June 10, 2022
The move toward open wards: Contention mixed with progress

By most accounts, the leadership elections in political wards around Philadelphia this past Monday were the most contested in years, with a trend line emerging towards more “open” wards where locally-elected committee people have a say in ward governance and the coveted candidate endorsements that influence who can win public office. The city’s wards have been the basis of political power for both major parties going back generations, but that power has, in most places, been wielded from the top on down. This may be changing, although not without controversy as several ward reorganization meetings were rife with complaints of party rules being ignored and newly-elected committee people being shut out.
  • Using the courts: A long-running dispute between open-ward advocates in Mt. Airy and 22nd Ward Leader and Councilmember Cindy Bass, led to a court ruling last week ordering Bass to “promote attendance and full participation, including voting” in the ward.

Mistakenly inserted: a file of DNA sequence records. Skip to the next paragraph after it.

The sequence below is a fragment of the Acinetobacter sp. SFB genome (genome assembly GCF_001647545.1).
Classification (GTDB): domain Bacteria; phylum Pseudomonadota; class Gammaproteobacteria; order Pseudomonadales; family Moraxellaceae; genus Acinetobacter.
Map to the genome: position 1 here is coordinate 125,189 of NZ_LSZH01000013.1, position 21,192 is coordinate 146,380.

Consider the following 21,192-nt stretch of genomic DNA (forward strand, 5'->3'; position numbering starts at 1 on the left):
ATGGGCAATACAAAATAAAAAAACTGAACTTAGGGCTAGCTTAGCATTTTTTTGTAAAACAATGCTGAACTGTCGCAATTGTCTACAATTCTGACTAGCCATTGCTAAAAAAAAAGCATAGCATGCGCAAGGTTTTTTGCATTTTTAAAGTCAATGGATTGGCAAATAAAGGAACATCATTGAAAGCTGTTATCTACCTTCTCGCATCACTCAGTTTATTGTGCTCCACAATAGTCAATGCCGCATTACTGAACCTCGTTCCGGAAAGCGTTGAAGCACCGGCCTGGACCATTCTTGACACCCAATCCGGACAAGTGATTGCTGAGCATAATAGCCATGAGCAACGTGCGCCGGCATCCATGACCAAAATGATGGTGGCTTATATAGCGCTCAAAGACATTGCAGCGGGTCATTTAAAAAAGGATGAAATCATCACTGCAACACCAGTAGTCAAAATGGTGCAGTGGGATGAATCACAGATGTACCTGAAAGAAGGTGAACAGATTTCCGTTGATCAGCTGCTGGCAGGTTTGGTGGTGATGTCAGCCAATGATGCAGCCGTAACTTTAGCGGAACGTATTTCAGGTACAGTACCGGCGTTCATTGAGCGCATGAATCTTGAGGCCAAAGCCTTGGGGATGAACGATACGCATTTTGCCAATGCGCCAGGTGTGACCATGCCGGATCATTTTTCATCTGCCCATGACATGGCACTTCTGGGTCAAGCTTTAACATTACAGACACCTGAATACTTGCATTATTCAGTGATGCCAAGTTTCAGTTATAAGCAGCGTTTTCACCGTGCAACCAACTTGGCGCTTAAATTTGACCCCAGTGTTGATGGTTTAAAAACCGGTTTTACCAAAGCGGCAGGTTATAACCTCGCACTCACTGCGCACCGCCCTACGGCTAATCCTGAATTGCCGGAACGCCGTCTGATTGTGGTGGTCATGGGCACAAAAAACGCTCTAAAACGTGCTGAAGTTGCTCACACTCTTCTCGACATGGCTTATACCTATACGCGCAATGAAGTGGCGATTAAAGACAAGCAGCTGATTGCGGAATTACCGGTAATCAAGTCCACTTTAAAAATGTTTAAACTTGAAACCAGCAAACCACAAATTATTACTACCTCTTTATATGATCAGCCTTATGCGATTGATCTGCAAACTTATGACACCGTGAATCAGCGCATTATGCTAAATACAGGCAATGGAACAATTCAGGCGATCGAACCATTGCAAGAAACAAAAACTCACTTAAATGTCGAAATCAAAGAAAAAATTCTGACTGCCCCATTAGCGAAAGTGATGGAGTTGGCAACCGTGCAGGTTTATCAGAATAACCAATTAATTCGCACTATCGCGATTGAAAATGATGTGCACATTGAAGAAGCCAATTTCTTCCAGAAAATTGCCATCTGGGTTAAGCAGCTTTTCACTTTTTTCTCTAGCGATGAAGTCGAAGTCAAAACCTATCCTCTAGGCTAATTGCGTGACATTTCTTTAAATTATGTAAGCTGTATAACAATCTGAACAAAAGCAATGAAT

• Open them up: Seventy has long supported the push for more open wards, which we believe will ultimately yield a more vibrant, competitive and inclusive political system in the city. Learn more and get involved at OpenWardsPhilly.com.
Counting the votes: Not the last delay

When the GOP Senate-primary recount began last week, Mehmet Oz was leading Dave McCormick by margin of between 900 and 1000 votes out of 1.35 million cast overall; when it ended, Oz's margin was 951. This concluded another arduous election season for PA election officials, but a high-profile general election will be fast approaching in November. The delays in determining winners of close elections are certain to continue until county officials can process mail-in ballots well before Election Day, which PA law currently forbids. But the political outlook in Harrisburg remains poor. Proposals regarding voter ID and third-party election funding are within the scope of reasonable debate; requiring every voter in the state to re-register is not.